Learn something new every day
More Info... by email
A penguin robot is a type of hobbyist robot made by Parallax Inc. It is a 4 inch (10 cm) robot that comes in a kit that requires roughly three hours to assemble. It gets its name from its bipedal and vaguely penguin-like shape as well as its mode of motion, which resembles the walking motion of a penguin.
The penguin robot is designed for robot hobbyists and does not come with preprogrammed behaviors and is not intended as a child's toy. In order for the robot to move, it requires specific programming from a knowledgeable robot enthusiast. Parallax does supply some programming routines that users can enter into the robot, and there are robot hobbyists who have created programs for the penguin robot that are available on the Internet.
One of the distinguishing features of the penguin robot is its feet. It walks using a pair of servos using a tilt-stride action in which the robot leans to one side in order to lift one foot off the ground, which allows that foot to then move forward. The penguin robot can also turn by moving its feet in opposite directions. The robot can walk on most hard surfaces but struggles on most carpets.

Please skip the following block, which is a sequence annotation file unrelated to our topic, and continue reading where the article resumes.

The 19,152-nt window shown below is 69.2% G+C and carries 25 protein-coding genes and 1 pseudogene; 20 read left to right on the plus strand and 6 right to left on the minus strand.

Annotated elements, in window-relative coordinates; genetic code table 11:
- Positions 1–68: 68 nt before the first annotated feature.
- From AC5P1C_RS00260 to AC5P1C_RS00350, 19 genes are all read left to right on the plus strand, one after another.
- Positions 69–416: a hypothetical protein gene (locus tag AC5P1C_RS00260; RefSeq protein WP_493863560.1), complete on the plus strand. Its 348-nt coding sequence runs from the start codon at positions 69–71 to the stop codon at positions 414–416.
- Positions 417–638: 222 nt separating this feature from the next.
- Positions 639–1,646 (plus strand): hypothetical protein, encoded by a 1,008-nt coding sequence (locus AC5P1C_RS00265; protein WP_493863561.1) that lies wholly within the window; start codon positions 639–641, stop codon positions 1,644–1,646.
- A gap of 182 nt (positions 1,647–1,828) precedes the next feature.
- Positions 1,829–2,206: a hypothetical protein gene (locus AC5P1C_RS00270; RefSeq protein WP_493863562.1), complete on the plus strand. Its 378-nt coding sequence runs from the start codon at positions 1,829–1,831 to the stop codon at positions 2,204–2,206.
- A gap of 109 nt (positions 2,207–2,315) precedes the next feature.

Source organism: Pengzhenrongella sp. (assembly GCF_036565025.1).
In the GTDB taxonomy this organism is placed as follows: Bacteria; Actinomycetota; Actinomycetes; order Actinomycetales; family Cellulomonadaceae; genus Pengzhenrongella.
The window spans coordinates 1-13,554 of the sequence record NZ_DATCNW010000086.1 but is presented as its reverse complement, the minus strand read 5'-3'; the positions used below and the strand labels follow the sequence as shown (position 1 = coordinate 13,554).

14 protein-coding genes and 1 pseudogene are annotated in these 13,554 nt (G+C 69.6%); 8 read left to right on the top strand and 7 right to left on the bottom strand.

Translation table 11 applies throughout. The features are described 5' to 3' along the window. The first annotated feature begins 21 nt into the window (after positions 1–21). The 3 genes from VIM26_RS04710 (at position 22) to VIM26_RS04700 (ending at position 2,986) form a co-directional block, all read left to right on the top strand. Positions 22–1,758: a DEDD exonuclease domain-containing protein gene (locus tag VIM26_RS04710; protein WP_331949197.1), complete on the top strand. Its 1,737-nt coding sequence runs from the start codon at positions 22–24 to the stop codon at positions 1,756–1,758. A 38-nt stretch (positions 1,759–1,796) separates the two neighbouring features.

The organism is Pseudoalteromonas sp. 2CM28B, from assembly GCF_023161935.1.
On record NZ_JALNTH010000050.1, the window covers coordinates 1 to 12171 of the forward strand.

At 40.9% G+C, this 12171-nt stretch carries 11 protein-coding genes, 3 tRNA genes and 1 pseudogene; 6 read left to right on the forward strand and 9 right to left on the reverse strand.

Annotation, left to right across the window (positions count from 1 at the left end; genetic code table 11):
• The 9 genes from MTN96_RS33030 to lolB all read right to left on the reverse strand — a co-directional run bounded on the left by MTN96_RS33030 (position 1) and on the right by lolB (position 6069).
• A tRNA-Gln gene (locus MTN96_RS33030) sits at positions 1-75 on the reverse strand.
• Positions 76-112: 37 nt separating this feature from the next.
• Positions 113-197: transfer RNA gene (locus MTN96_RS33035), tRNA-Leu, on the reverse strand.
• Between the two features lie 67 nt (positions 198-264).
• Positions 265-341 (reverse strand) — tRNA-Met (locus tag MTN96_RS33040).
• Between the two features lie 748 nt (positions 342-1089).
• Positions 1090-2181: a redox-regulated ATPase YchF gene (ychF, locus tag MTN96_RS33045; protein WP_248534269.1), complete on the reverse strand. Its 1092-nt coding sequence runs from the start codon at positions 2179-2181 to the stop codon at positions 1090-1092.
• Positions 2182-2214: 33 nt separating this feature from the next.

The penguin robot's microprocessor is based on the BS2PX24 module. Its processor speed is 32 MHz Turbo, and it has a program execution speed roughly 19,000 instructions per second. The robot has 38 bytes of RAM and 128 Bytes of scratchpad RAM. This enables it to have an EEPROM (Electrically Erasable Programmable Read-Only Memory) that is capable of storing roughly 4,000 instructions. The processor uses the PBasic programming language.
The penguin robot also features a variety of input and output devices that increase its overall functionality. It has a pair of photoresistors that enable it to either follow or avoid light. Its Hitachi HM55B Digital Compass sensor enables the robot to know its orientation in relation to the cardinal directions. The robot also features an infrared receiver and two infrared emitters that allow the robot to detect objects. The robot also has a piezospeaker that enables it to emit sounds.
In addition to these devices, the robot also has several features designed to make it easy for robot hobbyists to use. It has a seven-segment blue LED, which is for feedback, as well as a blue LED power indicator. An FTDI 232RL mini USB programming port enables users to download software for the robot from a PC. There also is an expansion port that allows users to add new input and output devices to the robot.